This is an incredibly serious issue. Thousands of people in Northern Ireland benefit from these mitigations, and there is a sunset provision for the end of March 2020. The hon. Gentleman will know that alternative mechanisms are available to the devolved Administration to extend the mitigations, but that is not ideal. The best way would be to change the legal framework, which is best done in Northern Ireland by a Northern Ireland Executive, and the day when it is restored cannot come too soon.
Does the Minister agree that many families in Northern Ireland are particularly affected by the Government’s policy to cap benefits for families with more than two children? When he next sees the Prime Minister, will he ask for the lifting of the cap, which affects poor children throughout the whole United Kingdom, to be part of his election manifesto?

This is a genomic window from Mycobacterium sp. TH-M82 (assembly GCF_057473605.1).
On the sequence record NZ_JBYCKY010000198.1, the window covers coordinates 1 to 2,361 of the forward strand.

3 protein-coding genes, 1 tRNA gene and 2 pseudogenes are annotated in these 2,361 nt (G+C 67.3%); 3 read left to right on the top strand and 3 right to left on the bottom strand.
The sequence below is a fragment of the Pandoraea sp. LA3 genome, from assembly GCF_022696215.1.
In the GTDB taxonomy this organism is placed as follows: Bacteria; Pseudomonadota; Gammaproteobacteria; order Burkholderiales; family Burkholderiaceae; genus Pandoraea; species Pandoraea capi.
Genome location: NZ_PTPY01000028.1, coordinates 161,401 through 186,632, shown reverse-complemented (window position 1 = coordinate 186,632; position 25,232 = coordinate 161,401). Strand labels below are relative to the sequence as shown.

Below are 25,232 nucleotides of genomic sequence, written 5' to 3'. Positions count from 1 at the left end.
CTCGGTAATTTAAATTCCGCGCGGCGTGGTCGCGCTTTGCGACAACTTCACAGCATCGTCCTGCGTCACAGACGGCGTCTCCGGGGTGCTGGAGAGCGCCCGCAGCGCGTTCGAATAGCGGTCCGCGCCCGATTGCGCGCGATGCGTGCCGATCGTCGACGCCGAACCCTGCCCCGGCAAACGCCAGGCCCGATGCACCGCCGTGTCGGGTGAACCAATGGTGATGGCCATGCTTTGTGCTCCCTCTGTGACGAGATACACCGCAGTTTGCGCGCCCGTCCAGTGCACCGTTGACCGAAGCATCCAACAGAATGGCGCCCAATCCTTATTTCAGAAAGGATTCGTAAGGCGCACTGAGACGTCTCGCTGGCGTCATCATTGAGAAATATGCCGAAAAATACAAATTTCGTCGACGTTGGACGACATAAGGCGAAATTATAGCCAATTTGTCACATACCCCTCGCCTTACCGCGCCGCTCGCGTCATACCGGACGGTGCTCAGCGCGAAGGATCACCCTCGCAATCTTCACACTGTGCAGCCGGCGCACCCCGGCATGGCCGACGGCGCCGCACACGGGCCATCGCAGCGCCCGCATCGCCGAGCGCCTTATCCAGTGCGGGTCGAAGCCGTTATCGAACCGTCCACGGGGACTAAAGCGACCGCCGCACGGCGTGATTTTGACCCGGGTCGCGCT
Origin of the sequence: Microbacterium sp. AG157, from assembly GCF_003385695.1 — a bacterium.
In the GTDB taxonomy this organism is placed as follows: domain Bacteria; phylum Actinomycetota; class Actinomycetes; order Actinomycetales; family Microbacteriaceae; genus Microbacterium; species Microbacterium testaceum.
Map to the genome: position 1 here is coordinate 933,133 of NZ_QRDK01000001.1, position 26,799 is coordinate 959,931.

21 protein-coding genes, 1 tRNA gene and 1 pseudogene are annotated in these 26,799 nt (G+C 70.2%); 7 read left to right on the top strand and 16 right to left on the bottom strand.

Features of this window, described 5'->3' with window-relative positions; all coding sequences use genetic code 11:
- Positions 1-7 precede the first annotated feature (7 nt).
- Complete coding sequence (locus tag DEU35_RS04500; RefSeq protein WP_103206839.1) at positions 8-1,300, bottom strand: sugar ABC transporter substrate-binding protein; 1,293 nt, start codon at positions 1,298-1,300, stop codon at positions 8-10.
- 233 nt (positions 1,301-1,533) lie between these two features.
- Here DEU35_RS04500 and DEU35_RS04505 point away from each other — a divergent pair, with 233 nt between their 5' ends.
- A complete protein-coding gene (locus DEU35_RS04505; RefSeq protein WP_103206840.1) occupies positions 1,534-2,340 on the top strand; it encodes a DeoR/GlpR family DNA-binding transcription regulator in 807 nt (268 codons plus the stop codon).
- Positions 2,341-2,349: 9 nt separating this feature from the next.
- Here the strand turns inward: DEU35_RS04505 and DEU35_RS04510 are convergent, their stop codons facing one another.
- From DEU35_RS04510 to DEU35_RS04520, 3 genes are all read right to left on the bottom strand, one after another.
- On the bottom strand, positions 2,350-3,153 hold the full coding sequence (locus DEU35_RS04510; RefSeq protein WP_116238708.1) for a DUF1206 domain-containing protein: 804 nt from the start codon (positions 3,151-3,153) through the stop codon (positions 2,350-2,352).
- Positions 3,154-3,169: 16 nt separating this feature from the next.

It is not for me to revisit the bowels of welfare policy, but the right hon. Gentleman’s Select Committee on Work and Pensions has raised a serious point about extending the mitigations. That is for the devolved Administration and would be an urgent requirement for a restored Executive.
The introduction of universal credit has had a devastating impact in my constituency, but women in Northern Ireland who wish to access an exemption to the two-child limit, known as the rape clause, may still be subject to criminal prosecution for not reporting under the Criminal Law Act (Northern Ireland) 1967, as confirmed by the Director of Public Prosecutions for Northern Ireland. Will the Secretary of State commit to lifting the two-child limit that places families into further hardship?